Bajada de Faneque-Tamadaba

Trekking in ravines, giant cacti and hamlets in Gran Canaria
The area of Tamadaba has one of the best preserved pine forests in the north of the island of Gran Canaria which is a unique area because of its network of ravines, scarps and mountain ranges. On this walk, it is also worth pointing out the important colonies of Euphoria and Canary Island Spurge. Of interest too are the isolated hamlets, many of which are abandoned, these are of archaeological interest examples being El Risco or the valley of Guayedra. Near the sea, the slopes and cliffs ascend over one thousand metres above sea level.
A bird’s eye view of the coast of Gáldar and Agaete
The route takes you from the forest house of Tamadaba to the cliffs of Faneque, from where there is a bird’s eye view of all the northwestern side of Gran Canaria above the municipalities of Gáldar and Agaete. With a total length of four kilometres, this walk has an average incline of 266 metres and goes along safe terrain except for the part along the old river canal built mid 20th century. Tamadaba is home to 25% of the island’s native flora and 20% of that of the entire archipelago.
Length
4,9 km
Localidad
Agaete
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Bajada de Faneque-Tamadaba
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TENERIFE

TENERIFE

GRAN CANARIA

GRAN CANARIA

FUERTEVENTURA

FUERTEVENTURA

LANZAROTE

LANZAROTE

LA GRACIOSA

LA GRACIOSA

LA GOMERA

LA GOMERA

LA PALMA

LA PALMA

EL HIERRO

EL HIERRO
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The Tamadaba Faneque Route in Gran Canaria
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The Forest House

We begin in the forest house at Tamadaba, a building integrated in the pine forest on the edge of the road, which has a meteorology station. Tamadaba has been exploited for its wood traditionally, but it is an excellently preserved forest as well as that, its cliffs are an area of exceptional botanical richness, where a great number of endemic species take refuge.

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The Tamadaba Faneque Route in Gran Canaria
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Bearded Pine Trees

We go through a damp pine forest, which is unusual on the island of Gran Canaria where dry pine forests are dominant. We notice it because beardlike lichens hang from the pines and even the undergrowth in the ravine where we go through Myrica Faya and we feel the almost permanent humidity in the forest.

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The Tamadaba Faneque Route in Gran Canaria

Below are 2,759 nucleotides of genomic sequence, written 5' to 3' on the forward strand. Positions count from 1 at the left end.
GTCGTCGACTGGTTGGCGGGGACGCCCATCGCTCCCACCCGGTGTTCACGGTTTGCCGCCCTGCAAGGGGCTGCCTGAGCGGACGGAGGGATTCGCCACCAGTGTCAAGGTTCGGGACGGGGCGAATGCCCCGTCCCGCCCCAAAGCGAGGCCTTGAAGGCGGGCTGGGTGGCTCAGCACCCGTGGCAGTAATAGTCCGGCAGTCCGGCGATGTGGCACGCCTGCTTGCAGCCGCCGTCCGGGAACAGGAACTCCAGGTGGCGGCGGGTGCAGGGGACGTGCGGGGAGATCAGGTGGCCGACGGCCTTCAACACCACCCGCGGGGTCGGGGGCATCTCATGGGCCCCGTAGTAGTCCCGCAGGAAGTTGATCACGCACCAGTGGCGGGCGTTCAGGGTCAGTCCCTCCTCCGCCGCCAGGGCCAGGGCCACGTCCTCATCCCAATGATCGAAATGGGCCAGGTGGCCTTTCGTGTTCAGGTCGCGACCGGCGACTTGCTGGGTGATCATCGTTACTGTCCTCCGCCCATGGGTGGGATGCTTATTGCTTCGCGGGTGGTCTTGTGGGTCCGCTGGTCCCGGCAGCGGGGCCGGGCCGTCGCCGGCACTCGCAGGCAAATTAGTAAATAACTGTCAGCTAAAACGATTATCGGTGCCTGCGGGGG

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Cave of Zapatero

This cave has been excavated in the rock and has a front wall and door which protect the interior. It was used by people who worked the forest’s resources, mainly pine needles and coal. It is a reminder of an age when the area was generous to local people with its resources.

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The Tamadaba Faneque Route in Gran Canaria
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Barranco del Risco

On the left of Lomo del Faneque, we see the Barranco del Risco and in the middle of its riverbed is the cliff’s hamlet, belonging to the municipality of Agaete. It is known as the area of Charco Azul (Blue Pone) because of the sheet of fresh water in the river bed in El Risco ravine brought about by the existence of a pothole, formed by the erosion of the constant torrent which falls on the rock. The rapid flow of the runoff make these formations get rid of any sediment thus making it into that striking sheet of water.

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The Tamadaba Faneque Route in Gran Canaria
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Above Agaete

The view over the northwest coast of Gran Canaria is splendid from the northern slope of the Lomo del Faneque; at our feet is the Guayedra ravine, on the coast Las Nieves harbour, Agaete on the right in the ravine of the same name flanked in the north by Tamadaba, right on the edge is the lighthouse of Sardina del Norte and finally the views of Gáldar mountain with the original aborigine capital at its foot.

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The Tamadaba Faneque Route in Gran Canaria
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Morro de Las Lechugas

We end this route in this round hillock which is an exceptional viewpoint over Roque Faneque, after having passed by Los Pasitos mountain pass. The view is vertical and really wonderful; at our feet the cliff falls straight down to the sea. These panoramic views make it a place to enjoy and it makes the walk back worthwhile as we can see the splendour of the Tamadaba pine forest.

Sustainability
Sostenibilidad
- Never leave waste of any type lying around, including cigarette butts. Leftover food leads to a proliferation of rats and wild cats, which pose a serious threat to the fauna.
- Respect the animals. Do not bother them or feed them. If you see an injured specimen, you can call the emergency number: 112. Do not pick flowers or plants.
- Do not pick up or take away stones or any other item from the natural environment. And do not move them to pile them up into sadly famous 'towers'.
- Respect the signposting along trails. Leaving the set paths causes damage to the environment and could also be dangerous for you and anyone with you.
- It is safer to keep your pet on a lead.
- Try not to alter the peace of the environment with excessive noise (loud music, yelling, etc.).
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